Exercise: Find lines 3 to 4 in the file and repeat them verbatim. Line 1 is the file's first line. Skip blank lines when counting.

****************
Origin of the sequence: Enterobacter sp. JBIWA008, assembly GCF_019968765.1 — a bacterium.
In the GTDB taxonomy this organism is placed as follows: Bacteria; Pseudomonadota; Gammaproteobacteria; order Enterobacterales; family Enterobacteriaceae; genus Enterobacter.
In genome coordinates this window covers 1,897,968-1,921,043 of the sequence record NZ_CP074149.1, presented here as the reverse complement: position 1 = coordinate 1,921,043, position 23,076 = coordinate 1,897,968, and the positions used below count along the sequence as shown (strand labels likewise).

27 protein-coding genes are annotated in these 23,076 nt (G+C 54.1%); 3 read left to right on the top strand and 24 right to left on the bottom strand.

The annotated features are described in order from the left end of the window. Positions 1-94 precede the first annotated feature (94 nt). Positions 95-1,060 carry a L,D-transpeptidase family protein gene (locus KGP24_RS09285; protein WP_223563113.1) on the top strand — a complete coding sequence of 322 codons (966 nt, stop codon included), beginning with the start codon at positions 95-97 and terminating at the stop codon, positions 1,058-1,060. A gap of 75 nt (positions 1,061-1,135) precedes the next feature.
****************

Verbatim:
In genome coordinates this window covers 1,897,968-1,921,043 of the sequence record NZ_CP074149.1, presented here as the reverse complement: position 1 = coordinate 1,921,043, position 23,076 = coordinate 1,897,968, and the positions used below count along the sequence as shown (strand labels likewise).

27 protein-coding genes are annotated in these 23,076 nt (G+C 54.1%); 3 read left to right on the top strand and 24 right to left on the bottom strand.